The UK will no longer be a member of the European police agency Europol after it leaves the European Union, the European Commission’s chief negotiator has said.
The UK government has said it wants to stay in the European police agency and keep its benefits such as the European Arrest Warrant and shared criminal database.
Speaking at a security conference in Berlin, Michael Barnier accused the UK of abandoning the defence of Europe at a time when it should be standing “shoulder to shoulder” with its neighbours in the EU.
But outlining the consequences of Brexit on defence and security, Barnier said Britain would no longer be a member, adding that the UK would be leaving the European Defence Agency and that UK defence ministers and ambassadors would be excluded from international meetings with EU colleagues.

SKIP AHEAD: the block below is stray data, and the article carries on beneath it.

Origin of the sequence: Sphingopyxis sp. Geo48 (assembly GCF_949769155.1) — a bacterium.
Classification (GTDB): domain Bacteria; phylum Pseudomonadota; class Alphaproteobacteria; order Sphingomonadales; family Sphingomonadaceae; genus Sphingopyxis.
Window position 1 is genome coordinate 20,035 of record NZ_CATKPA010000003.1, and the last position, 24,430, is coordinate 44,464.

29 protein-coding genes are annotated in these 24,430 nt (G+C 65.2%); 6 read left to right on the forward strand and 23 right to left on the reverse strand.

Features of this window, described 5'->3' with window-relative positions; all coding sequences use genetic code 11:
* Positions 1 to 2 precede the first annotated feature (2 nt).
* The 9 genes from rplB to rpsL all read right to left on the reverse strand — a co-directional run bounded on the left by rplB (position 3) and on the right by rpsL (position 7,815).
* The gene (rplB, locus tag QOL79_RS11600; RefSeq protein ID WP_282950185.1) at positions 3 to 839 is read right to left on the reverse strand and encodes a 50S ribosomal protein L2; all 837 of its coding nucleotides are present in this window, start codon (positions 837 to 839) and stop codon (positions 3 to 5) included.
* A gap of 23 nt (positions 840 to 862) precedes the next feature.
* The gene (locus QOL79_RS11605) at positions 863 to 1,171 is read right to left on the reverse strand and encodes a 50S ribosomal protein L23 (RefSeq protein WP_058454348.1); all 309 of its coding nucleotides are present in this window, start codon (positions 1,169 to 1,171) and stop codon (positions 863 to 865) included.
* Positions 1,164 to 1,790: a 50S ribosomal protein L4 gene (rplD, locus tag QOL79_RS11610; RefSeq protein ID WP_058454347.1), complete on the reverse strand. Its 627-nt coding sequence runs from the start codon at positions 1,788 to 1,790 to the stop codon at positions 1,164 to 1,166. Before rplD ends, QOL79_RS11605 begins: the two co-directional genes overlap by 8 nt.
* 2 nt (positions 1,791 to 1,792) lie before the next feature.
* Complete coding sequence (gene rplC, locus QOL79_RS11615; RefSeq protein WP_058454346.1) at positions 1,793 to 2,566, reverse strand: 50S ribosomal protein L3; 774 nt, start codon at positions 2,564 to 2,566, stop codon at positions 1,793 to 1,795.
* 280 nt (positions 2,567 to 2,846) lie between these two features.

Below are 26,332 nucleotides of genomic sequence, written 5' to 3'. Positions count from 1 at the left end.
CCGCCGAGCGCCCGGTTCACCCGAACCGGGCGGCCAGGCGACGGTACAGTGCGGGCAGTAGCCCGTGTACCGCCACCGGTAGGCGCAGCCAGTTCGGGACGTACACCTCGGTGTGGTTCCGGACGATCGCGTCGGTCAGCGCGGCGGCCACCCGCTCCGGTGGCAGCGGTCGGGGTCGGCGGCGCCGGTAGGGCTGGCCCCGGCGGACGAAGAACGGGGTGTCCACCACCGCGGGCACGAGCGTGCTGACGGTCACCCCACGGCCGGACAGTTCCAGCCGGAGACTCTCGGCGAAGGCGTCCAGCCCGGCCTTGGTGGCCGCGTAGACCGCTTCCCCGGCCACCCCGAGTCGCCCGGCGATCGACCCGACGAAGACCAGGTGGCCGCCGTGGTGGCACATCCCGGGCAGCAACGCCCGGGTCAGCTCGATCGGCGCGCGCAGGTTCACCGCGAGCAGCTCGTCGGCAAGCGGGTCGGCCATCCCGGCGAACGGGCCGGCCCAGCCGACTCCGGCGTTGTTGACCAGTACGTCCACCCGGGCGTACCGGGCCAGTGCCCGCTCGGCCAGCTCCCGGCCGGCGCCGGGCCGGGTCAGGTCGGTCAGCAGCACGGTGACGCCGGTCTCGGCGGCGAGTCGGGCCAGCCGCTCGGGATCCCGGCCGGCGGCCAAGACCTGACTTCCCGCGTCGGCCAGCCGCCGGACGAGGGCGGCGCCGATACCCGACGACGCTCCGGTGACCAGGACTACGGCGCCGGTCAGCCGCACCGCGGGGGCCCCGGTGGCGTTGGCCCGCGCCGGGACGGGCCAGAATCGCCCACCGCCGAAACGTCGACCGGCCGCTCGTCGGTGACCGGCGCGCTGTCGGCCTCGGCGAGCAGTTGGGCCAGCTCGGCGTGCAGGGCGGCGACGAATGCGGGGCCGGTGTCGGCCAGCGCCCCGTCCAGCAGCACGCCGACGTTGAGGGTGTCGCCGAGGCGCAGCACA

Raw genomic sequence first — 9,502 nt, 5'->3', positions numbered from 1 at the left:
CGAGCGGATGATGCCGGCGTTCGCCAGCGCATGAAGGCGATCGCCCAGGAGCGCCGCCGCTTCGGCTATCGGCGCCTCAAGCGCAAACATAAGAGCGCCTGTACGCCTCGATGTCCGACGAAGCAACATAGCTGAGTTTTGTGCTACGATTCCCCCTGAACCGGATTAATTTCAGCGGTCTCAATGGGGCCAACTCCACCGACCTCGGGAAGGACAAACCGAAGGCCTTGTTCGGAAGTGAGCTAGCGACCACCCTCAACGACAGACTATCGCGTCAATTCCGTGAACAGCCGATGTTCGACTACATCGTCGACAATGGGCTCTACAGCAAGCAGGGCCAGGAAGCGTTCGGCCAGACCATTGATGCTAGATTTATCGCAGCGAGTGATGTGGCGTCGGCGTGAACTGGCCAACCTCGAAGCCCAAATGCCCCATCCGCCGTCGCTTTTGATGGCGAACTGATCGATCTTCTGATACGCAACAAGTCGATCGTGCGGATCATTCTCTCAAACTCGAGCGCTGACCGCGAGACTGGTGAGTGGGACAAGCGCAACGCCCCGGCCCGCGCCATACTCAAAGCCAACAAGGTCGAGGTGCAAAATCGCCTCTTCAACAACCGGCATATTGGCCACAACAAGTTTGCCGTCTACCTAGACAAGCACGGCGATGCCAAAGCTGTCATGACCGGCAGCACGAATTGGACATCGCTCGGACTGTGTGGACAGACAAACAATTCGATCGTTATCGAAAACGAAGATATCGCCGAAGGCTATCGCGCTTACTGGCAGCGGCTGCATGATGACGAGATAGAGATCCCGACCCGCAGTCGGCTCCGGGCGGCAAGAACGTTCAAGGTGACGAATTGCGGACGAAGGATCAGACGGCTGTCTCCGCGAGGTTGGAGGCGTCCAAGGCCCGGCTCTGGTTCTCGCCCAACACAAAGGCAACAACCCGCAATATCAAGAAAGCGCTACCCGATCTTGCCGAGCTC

Adding that these changes were all a “logical consequence of the sovereign choice made by the British” in the referendum last year.
“More than 500 days ago, the United Kingdom took the sovereign decision to leave the European Union and bring to an end 44-years of common history.” he said.
“It was a decision that came after a series of attacks on European soil, committed by young people who grew up in Europe, in our countries. It was a decision that came six months after the French Minister of Defence issued a call for solidarity to all his European counterparts to join forces to fight the terrorism of Daesh.”
In September Theresa May vowed “unconditional” support for EU defence after Brexit and said the UK’s role “has never been more vital”.
In the same month Home Secretary Amber Rudd also said she hoped a “new legal framework” could “lock in” British access to Europol, which shares criminal intelligence data between EU police forces.